Global mean sea level is an integral of changes occurring in the climate system in response to unforced climate variability as well as natural and anthropogenic forcing factors. Its temporal evolution allows changes (e.g.,acceleration) to be detected in one or more components. Study of the sea-level budget provides constraints on missing or poorly known contributions, such as the unsurveyed deep ocean or the still uncertain land water component. In the context of the World Climate Research Programme Grand Challenge entitled "Regional Sea Level and Coastal Impacts", an international effort involving the sea-level community worldwide has been recently initiated with the objective of assessing the various datasets used to estimate components of the sea-level budget during the altimetry era (1993 to present). These datasets are based on the combination of a broad range of space-based and in situ observations, model estimates, and algorithms. Evaluating their quality, quantifying uncertainties and identifying sources of discrepancies between component estimates is extremely useful for various applications in climate research. This effort involves several tens of scientists from about 50 research teams/institutions worldwide (www.wcrp-climate.org/grand-challenges/gc-sea-level, last access: 22 August 2018). The results presented in this paper are a synthesis of the first assessment performed during 2017-2018. We present estimates of the altimetry-based global mean sea level (average rate of 3.1 +/- 0.3mm yr(-1) and acceleration of 0.1 mm yr(-2) over 1993-present), as well as of the different components of the sea-level budget (http://doi.org/10.17882/54854, last access: 22 August 2018). We further examine closure of the sea-level budget, comparing the observed global mean sea level with the sum of components. Ocean thermal expansion, glaciers, Greenland and Antarctica contribute 42%, 21%, 15% and 8% to the global mean sea level over the 1993-present period. We also study the sea-level budget over 2005-present, using GRACE-based ocean mass estimates instead of the sum of individual mass components. Our results demonstrate that the global mean sea level can be closed to within 0.3 mm yr(-1) (1 sigma). Substantial uncertainty remains for the land water storage component, as shown when examining individual mass contributions to sea level.

2014
Purkey, SG, Johnson GC, Chambers DP.  2014.  Relative contributions of ocean mass and deep steric changes to sea level rise between 1993 and 2013. Journal of Geophysical Research-Oceans. 119:7509-7522.   10.1002/2014JC010180   AbstractWebsite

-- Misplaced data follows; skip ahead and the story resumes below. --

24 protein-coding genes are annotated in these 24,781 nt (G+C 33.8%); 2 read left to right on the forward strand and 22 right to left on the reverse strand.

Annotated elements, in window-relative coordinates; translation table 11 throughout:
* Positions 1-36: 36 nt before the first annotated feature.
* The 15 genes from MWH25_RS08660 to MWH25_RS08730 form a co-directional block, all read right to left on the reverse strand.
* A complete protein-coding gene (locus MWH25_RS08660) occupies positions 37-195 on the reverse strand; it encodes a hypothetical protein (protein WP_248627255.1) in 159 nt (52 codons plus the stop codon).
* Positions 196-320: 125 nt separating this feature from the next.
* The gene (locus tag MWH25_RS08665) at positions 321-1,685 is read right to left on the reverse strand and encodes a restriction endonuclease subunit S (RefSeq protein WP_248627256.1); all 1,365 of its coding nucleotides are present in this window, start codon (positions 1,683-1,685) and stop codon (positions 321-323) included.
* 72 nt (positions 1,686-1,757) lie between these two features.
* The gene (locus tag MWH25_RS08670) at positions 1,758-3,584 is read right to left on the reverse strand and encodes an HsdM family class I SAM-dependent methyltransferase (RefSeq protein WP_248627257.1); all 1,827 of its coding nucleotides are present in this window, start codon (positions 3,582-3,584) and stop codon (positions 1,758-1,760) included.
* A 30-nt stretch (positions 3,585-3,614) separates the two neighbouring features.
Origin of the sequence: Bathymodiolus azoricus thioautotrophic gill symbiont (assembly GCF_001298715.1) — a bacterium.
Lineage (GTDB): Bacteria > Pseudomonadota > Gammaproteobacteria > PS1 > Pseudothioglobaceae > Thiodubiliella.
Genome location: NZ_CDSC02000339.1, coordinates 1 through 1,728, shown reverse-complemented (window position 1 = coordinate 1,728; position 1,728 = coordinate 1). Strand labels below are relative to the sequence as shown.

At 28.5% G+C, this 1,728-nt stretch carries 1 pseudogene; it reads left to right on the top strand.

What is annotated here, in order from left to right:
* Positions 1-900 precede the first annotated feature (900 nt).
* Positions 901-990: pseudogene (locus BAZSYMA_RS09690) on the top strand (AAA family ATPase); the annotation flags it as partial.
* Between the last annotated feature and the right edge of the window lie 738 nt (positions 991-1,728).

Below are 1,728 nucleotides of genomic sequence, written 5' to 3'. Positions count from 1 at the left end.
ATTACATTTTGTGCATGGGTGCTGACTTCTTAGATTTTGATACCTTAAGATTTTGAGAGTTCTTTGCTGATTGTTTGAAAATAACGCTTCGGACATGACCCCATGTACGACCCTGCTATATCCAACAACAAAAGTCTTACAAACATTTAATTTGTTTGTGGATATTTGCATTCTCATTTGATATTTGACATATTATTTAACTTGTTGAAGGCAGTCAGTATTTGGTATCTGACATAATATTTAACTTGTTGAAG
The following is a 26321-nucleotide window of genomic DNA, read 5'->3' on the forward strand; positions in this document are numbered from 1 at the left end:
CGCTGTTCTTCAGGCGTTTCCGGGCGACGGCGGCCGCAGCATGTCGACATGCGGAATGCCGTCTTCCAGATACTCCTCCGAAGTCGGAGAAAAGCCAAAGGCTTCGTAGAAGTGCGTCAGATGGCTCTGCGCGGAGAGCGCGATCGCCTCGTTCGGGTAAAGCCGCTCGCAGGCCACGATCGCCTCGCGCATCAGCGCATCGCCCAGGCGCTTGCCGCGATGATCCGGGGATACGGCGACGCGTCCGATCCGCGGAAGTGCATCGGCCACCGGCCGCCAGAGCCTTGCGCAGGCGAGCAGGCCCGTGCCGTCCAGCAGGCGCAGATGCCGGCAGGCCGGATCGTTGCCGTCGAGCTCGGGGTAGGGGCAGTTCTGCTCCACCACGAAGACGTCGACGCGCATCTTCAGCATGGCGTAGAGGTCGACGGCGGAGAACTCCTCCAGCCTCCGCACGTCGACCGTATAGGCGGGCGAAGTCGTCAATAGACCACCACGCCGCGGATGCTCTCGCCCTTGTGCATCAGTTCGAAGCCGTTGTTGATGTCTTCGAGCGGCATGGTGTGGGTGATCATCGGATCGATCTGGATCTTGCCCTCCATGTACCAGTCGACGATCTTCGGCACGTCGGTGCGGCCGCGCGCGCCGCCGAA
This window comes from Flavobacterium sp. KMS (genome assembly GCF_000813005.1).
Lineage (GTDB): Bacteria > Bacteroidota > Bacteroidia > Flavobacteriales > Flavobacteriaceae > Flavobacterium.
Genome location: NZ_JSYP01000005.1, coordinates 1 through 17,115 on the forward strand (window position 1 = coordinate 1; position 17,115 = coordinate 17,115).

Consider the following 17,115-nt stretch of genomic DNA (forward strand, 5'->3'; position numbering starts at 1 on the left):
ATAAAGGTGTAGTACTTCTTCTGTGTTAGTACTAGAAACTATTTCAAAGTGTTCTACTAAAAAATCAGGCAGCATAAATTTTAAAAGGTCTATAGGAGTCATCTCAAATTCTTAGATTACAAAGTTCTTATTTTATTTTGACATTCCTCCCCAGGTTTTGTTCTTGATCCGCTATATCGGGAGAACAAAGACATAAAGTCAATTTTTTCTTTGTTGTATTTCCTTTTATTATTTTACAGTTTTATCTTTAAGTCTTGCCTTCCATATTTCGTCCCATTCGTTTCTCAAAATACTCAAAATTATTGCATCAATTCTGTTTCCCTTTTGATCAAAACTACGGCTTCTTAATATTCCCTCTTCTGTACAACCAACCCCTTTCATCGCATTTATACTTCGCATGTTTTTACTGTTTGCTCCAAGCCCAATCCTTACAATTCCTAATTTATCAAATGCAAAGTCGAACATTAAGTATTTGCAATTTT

Regional and global trends of Sea Level Rise (SLR) owing to mass addition centered between 1996 and 2006 are assessed through a full-depth SLR budget using full-depth in situ ocean data and satellite altimetry. These rates are compared to regional and global trends in ocean mass addition estimated directly using data from the Gravity Recovery and Climate Experiment (GRACE) from 2003 to 2013. Despite the two independent methods covering different time periods with differing spatial and temporal resolution, they both capture the same large-scale mass addition trend patterns including higher rates of mass addition in the North Pacific, South Atlantic, and the Indo-Atlantic sector of the Southern Ocean, and lower mass addition trends in the Indian, North Atlantic, South Pacific, and the Pacific sector of the Southern Ocean. The global mean trend of ocean mass addition is 1.5 (0.4) mm yr(-1) for 1996-2006 from the residual method and the same for 2003-2013 from the GRACE method. Furthermore, the residual method is used to evaluate the error introduced into the mass budget if the deep steric contributions below 700, 1000, 2000, 3000, and 4000 m are neglected, revealing errors of 65%, 38%, 13%, 8%, and 4% respectively. The two methods no longer agree within error bars when only the steric contribution shallower than 1000 m is considered.Key PointsRegional and global mass addition estimates from sea level and steric data Regional and global mass addition estimates from GRACE compare well Full-depth steric measurements yield deep ocean contribution to sea level rise